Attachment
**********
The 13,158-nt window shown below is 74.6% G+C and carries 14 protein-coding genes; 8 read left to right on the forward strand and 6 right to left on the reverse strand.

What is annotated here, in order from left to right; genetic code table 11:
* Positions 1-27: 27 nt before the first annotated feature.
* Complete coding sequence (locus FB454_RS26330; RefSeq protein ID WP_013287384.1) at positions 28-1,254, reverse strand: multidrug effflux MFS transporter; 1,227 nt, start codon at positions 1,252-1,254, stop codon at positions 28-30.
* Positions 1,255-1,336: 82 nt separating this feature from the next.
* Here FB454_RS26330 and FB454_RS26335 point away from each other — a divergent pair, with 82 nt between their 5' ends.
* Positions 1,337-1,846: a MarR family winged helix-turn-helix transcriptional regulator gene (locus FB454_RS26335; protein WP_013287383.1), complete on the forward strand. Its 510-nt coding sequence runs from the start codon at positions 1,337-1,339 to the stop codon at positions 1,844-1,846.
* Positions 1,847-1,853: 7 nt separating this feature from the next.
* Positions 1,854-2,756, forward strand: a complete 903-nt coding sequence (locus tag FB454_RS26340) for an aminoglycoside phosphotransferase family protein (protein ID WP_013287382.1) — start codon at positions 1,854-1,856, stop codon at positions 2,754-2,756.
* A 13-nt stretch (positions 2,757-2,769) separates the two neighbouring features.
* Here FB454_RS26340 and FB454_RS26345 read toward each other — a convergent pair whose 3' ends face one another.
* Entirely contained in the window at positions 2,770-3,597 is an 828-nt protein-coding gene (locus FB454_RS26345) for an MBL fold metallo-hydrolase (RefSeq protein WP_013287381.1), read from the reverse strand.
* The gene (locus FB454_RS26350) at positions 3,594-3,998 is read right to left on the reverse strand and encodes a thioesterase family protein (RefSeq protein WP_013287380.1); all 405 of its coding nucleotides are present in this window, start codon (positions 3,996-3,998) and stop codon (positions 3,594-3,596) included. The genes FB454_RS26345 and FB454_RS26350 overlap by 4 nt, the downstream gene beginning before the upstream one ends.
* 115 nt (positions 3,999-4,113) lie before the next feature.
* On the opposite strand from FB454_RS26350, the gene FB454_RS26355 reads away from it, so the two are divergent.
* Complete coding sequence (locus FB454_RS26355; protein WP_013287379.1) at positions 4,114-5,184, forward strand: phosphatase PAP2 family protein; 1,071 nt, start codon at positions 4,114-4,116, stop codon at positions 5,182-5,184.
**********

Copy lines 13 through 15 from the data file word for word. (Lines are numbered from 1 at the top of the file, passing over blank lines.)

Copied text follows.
* The gene (locus FB454_RS26350) at positions 3,594-3,998 is read right to left on the reverse strand and encodes a thioesterase family protein (RefSeq protein WP_013287380.1); all 405 of its coding nucleotides are present in this window, start codon (positions 3,996-3,998) and stop codon (positions 3,594-3,596) included. The genes FB454_RS26345 and FB454_RS26350 overlap by 4 nt, the downstream gene beginning before the upstream one ends.
* 115 nt (positions 3,999-4,113) lie before the next feature.
* On the opposite strand from FB454_RS26350, the gene FB454_RS26355 reads away from it, so the two are divergent.